|Loan Amount Range||$4,000 - $25,000 ($10,000 - $35,000 for consolidation loans)|
|APR Range||5.99% - 29.99%|
|Loan Terms||3 years (3 or 5 years for consolidation loans)|
|Direct Payment to Creditors||No|
You can check your rate at Peerform without impacting your credit score. To do so, you’ll need to fill in some basic information about yourself and the loan you’re seeking. Peerform asks for your address, phone number, date of birth, salary, monthly housing costs and your email address. You will also be required to make an account with Peerform. If you are eligible for a loan, Peerform will present you with a variety of loan offers and rates.
|Time to Get Funds||2-14 days|
Once you select a loan offer, your loan will be listed on Peerform’s platform. Since Peerform is a marketplace lender, investors will need to fund your loan offer, and listings on the platform will be live for two weeks. Funding can take between a couple of days and two weeks. Peerform will ask for documents, such as your driver’s license or pay stubs, to verify your identity and salary. The company may also want to verify your bank account information.
How Does Peerform Compare to Other Lenders?
Since you can usually check your rate at online lenders without affecting your credit score, you may want to look at some of Peerform’s top competitors.
Peerform vs. Prosper
Rates at Peerform and Prosper are almost the same, but we’d recommend Prosper for borrowers who want more than $25,000, especially if they are financing a medical procedure. For general purpose personal loans, Prosper lends up to $40,000 with rates between 6.95% and 35.99% and terms of three or five years. To qualify, you’ll need a credit score of 640 or more, a debt-to-income ratio under 50% and some form of income. However, for medical procedures, Prosper makes loans up to $100,000 for borrowers with credit scores of 740 or more. Borrowers with lower credit scores can still apply for medical financing, but only up to $35,000. Prosper works directly with many medical and dental offices across the country, so you may be able to apply through your doctor or dentist.
Peerform vs. LendingClub
We’d recommend LendingClub over Peerform if you want a loan amount greater than $25,000. LendingClub offers comparable rates to Peerform (from 6.95% to 29.99%), but you can borrow up to $40,000 for three or five year terms. However, it may be slightly more difficult to qualify for a LendingClub personal loan. While we recommend borrowers have at least fair credit to qualify, the average LendingClub borrower has a credit score of 700 with a debt-to-income ratio of 18% (excluding mortgage or rent payments) and 17 years of credit history. Like Peerform, LendingClub isn’t the best choice for fee-conscious borrowers as the lender charges origination, late payment, non-sufficient funds and check processing fees. LendingClub is, however, available in more states than Peerform. Only borrowers in Iowa and West Virginia cannot get a LendingClub personal loan.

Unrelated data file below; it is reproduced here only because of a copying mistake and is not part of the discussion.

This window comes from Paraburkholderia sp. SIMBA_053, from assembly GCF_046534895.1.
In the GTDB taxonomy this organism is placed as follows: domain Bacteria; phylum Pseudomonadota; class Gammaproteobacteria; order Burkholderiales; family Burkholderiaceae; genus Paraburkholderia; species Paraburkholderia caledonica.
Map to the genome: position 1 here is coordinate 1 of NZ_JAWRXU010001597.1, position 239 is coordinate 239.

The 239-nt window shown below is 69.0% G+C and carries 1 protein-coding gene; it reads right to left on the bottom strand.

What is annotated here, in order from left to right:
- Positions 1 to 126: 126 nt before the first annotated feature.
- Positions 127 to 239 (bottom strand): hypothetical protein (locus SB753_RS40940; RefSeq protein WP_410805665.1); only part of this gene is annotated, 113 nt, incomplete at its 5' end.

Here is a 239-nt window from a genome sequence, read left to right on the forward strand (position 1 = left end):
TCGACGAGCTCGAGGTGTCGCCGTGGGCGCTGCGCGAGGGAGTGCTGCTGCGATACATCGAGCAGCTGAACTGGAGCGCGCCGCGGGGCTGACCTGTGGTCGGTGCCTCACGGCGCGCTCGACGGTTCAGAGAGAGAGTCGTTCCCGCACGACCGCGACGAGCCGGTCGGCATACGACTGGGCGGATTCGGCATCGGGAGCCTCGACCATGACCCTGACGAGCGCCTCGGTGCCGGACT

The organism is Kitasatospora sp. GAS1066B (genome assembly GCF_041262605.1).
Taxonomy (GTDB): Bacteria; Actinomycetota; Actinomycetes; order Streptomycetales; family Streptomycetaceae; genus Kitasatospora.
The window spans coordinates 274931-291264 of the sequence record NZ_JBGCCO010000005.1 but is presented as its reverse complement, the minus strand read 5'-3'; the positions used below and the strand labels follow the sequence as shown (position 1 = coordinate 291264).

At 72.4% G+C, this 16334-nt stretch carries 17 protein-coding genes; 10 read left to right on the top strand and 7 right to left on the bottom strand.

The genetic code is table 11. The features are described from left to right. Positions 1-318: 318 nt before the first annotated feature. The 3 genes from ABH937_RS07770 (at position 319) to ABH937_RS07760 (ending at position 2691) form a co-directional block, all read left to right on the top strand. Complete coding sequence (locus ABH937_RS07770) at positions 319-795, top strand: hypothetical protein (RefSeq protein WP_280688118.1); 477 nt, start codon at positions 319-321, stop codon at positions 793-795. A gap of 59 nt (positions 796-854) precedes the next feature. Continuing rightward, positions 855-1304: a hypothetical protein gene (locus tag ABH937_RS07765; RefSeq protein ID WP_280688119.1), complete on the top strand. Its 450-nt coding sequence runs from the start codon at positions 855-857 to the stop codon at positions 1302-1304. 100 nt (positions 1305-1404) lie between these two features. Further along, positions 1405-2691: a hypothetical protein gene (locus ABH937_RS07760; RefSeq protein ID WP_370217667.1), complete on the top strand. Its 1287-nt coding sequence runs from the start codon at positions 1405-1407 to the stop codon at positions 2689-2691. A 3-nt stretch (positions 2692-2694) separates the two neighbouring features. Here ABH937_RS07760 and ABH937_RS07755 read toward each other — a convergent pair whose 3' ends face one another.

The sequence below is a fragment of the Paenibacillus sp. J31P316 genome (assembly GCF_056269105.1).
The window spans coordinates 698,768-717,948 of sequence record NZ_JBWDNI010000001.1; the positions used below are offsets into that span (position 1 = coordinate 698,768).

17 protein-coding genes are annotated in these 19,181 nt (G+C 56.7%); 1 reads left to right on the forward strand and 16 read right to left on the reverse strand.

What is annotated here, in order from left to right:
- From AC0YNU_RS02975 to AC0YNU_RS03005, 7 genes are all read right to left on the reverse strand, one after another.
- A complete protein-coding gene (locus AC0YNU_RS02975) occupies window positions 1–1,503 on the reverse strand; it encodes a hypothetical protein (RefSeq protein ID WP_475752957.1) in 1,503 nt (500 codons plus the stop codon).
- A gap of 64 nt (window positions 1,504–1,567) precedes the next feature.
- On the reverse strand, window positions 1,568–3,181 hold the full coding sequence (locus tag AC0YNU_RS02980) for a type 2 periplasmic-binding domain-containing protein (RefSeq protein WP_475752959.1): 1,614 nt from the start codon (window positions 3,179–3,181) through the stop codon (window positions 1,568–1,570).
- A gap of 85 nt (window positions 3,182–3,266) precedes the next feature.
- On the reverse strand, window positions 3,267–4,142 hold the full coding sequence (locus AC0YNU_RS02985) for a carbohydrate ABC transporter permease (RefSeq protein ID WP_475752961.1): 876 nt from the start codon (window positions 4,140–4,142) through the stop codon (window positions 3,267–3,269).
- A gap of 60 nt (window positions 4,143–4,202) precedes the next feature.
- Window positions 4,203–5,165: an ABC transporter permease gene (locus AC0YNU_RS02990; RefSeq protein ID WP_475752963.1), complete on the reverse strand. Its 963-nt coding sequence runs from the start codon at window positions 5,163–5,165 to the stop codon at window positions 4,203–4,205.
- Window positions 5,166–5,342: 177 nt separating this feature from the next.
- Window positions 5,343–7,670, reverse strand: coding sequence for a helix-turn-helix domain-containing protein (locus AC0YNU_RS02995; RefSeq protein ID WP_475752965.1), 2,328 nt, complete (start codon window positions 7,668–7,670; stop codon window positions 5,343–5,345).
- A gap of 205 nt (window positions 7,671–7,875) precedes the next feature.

Peerform vs. Avant
For borrowers with excellent credit history, Peerform is a better choice over Avant as it has lower starting rates (5.99% vs. 9.95%). However, Avant has a wider range of loan amounts and terms, and since both lenders cater to similar borrowers, we suggest Avant for individuals who want more than $25,000 or a longer term. With Avant, you can take out up to $35,000 with terms from two to five years. One area where Avant stands out is the flexibility borrowers having repaying their loan. You can manage your payments online and through a mobile app, even changing your payment due date or amount up to one day before it’s due. To improve your chances of qualifying at Avant, we recommend borrowers have credit scores of at least 580 to 600. Avant states on its website that the majority of its borrowers have scores between 600 and 700.